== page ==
The Slovenia Times

Macedonian Minister Says Crisis Hurting Talks with Greece


Although the name dispute with Greece has been hindering Macedonia's EU and NATO accession for years, the minister says the countries are no closer to a solution. "I think that the economic crisis has brought the issue even further than what it was before."

"The fact is that because of the economic crisis... the resolution of the name issue has really been dropped off the political agenda in Athens."

Macedonia is thus affected by the crisis in Greece twofold: on the economic level, as Greece is one of its main economic partners, and on the political level, due to the stalemate in the name dispute.

The prospects of a new election in Greece on 17 June bring "new uncertainties", according to the minister.

A further problem Poposki sees in this context is that Greece was found to have acted illegally by the International Court of Justice in the Hague in December 2011 when it blocked Macedonia's accession to NATO in 2008 but it is not being punished in any way for this.

The court ruled that Greece violated a bilateral agreement from 1995, when it agreed that it would not block Macedonia's accession to international organisation if Macedonia agrees to some concessions, including changing of its flag and using the name put forward by the UN.

The recent NATO summit in Chicago, which was also attended by Poposki, did not touch on the ICJ decision. This was said to have been the last NATO summit where the issue of NATO enlargement was not broached, Poposki says.

Macedonia has been in line for membership since 2008 and it has fulfilled all the criteria.

"In practice everybody knows that it is unsustainable to allow a member state of NATO to be in violation of international law. However, decisions are made by consensus and the dominating perception is that without Greece agreeing to stop blocking our accession there is no instrument to move things forward."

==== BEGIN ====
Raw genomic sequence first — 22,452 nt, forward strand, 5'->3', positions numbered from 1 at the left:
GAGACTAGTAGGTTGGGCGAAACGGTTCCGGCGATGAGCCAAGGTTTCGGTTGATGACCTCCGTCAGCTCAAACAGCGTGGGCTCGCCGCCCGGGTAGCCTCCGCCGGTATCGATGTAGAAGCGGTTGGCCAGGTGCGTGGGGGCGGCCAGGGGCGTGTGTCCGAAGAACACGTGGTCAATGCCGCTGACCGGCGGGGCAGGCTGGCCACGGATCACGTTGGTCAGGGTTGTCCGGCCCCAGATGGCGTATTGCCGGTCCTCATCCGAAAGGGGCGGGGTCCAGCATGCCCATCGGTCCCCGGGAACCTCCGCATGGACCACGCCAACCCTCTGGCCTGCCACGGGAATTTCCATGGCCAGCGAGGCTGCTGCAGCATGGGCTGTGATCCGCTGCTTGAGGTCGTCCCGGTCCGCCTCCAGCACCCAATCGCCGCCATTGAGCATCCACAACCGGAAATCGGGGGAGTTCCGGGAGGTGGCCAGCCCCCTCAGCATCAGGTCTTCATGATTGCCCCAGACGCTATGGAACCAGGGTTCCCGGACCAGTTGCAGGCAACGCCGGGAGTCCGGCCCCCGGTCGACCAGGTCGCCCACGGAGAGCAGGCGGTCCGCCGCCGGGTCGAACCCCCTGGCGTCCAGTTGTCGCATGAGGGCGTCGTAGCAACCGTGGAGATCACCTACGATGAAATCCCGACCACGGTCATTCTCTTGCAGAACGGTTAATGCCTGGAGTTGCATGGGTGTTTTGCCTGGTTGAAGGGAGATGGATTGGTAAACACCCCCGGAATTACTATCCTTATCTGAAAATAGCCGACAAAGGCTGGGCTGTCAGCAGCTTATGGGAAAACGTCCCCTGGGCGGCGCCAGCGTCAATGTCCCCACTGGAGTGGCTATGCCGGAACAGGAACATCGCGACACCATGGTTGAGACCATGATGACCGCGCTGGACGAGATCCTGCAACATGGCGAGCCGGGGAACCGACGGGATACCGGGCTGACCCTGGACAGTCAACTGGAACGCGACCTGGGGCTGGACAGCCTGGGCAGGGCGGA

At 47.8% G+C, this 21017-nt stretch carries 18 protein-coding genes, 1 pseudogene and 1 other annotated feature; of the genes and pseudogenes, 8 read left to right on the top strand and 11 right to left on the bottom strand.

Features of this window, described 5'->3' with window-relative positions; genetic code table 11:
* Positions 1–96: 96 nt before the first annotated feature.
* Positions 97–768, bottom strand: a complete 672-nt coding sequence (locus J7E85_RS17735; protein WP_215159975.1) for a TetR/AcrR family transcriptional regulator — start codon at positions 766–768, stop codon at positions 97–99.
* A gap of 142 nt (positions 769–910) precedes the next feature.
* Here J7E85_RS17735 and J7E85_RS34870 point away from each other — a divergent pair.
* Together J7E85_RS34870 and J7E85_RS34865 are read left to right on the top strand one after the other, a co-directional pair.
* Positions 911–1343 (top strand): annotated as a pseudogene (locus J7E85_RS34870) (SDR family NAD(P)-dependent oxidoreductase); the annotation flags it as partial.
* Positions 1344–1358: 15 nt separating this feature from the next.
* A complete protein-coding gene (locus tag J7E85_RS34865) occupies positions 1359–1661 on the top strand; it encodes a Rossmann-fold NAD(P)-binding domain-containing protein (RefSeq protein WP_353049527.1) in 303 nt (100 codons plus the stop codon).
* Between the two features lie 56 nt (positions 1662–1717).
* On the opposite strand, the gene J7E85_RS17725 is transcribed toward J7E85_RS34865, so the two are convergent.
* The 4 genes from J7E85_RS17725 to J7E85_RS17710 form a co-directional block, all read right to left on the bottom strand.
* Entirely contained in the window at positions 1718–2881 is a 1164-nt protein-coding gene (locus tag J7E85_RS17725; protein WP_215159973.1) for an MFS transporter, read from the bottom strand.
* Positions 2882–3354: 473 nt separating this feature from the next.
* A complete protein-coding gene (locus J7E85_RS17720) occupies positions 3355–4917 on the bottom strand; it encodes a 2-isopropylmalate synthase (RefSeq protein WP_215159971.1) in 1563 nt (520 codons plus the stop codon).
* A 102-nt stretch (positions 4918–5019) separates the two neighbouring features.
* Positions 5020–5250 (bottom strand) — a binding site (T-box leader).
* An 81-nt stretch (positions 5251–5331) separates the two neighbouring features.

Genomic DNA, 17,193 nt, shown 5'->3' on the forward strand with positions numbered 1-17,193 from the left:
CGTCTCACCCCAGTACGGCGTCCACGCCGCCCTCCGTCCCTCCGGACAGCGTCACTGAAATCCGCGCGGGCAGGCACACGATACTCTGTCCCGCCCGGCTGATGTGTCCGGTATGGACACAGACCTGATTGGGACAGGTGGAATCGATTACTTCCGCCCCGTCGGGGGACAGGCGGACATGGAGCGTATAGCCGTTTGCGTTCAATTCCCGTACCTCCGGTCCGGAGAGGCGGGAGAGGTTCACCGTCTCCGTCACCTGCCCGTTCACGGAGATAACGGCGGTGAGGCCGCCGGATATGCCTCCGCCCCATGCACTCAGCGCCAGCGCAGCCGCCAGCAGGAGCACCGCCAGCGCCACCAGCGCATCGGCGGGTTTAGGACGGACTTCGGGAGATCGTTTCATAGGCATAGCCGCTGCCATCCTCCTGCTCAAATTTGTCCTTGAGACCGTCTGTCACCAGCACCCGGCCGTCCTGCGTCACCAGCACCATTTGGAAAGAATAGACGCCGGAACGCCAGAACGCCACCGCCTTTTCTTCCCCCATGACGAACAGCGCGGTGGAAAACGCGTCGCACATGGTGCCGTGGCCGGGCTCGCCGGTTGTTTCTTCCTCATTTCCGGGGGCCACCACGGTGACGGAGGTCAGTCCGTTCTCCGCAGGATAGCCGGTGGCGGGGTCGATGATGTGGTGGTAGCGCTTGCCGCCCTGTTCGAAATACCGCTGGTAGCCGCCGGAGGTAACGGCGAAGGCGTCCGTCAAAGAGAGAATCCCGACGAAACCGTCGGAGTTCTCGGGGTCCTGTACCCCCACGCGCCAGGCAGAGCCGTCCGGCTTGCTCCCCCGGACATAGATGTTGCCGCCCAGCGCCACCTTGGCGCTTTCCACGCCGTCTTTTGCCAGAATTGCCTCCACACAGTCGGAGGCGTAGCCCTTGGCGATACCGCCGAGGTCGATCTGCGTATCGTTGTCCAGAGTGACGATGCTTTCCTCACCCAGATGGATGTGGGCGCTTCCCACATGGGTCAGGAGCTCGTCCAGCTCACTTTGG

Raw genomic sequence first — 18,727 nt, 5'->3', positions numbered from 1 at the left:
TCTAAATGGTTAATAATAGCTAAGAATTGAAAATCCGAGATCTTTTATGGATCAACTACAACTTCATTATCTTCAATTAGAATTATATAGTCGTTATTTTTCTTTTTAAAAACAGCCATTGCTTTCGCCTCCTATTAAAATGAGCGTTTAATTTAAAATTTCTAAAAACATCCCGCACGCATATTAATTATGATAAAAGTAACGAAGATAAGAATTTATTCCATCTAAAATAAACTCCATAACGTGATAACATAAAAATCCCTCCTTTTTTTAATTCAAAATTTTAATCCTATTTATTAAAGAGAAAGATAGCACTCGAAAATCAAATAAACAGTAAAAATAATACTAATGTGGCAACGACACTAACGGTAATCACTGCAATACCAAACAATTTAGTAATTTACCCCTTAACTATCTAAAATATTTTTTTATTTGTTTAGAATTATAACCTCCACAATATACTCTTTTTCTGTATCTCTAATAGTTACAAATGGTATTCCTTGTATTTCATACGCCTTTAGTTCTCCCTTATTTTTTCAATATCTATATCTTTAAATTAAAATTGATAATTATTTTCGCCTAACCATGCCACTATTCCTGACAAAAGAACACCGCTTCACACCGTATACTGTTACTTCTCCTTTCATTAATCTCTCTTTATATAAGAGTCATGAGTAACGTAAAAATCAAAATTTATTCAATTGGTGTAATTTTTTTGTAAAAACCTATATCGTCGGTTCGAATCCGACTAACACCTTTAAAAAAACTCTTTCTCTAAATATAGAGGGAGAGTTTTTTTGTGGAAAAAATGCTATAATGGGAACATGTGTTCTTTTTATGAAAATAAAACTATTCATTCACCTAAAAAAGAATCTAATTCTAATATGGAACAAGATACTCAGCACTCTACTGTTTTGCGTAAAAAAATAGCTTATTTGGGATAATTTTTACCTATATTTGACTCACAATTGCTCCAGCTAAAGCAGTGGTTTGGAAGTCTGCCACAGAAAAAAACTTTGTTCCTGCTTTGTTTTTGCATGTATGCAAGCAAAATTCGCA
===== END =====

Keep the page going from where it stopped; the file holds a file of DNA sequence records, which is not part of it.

Poposki believes this "challenges the rule of law within the alliance but this doesn't seem to disturb Greece or affect its decision-making process".

Turning to the effects of the crisis in Greece on Macedonia, the minister says that trade decreased and that secondary effects of Greece's problems are also felt in Macedonia. "Much of our exports go through the port of Thessaloniki, so each time that Greek administration goes on strike our companies pay penalties."

Macedonia would not want to see Greece exit the eurozone, as this would cause "quite a shock" in the economy. "This would also affect other economies in the region," Poposki believes.

Touching on the role of Slovenia is the efforts of Western Balkan countries to join the EU, Poposki praised this role as being "very positive". Slovenia has connections with the candidate countries and is also an EU and NATO member and as such it represents an encouragement to other countries in the region, he believes.

The minister is also happy with the cooperation between the two countries. In less than a month, six top level visits took place, while trade and investments are increasing despite the crisis, he noted.

"We have very concrete projects in fields like environment protection, energy and thermal waters management." The minister hopes that more Macedonian companies will be able to do business in Slovenia.

Macedonia is also interested in Slovenia's model of rural tourism, which Poposki deems very successful.


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